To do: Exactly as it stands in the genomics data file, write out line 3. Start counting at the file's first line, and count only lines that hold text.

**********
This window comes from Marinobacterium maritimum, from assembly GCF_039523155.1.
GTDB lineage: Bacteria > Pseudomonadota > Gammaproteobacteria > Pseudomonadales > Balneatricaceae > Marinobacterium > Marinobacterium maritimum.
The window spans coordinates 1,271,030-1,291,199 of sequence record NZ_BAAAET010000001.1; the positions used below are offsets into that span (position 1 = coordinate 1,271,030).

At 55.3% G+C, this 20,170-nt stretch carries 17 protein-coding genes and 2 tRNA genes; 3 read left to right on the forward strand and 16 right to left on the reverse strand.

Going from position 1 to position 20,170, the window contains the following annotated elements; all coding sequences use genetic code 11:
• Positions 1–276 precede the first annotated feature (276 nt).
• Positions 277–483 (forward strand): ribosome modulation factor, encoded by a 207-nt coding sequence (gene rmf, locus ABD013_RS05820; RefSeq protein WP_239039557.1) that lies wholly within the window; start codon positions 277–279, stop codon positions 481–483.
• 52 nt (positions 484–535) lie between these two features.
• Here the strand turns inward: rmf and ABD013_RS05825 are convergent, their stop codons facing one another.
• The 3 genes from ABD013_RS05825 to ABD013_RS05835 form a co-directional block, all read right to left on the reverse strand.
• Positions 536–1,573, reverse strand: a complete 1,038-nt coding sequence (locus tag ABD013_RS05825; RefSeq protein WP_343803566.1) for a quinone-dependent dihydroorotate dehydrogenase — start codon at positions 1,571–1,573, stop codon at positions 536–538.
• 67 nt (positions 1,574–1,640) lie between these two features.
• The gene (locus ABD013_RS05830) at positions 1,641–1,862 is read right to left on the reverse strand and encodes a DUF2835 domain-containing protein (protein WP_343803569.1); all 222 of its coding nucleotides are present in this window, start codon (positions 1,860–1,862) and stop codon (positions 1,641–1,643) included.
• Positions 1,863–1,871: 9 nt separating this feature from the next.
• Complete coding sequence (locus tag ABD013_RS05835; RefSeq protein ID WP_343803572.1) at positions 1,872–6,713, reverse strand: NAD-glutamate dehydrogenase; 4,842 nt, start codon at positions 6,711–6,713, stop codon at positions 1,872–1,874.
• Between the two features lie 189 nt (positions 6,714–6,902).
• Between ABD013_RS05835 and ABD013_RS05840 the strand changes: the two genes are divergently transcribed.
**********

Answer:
The window spans coordinates 1,271,030-1,291,199 of sequence record NZ_BAAAET010000001.1; the positions used below are offsets into that span (position 1 = coordinate 1,271,030).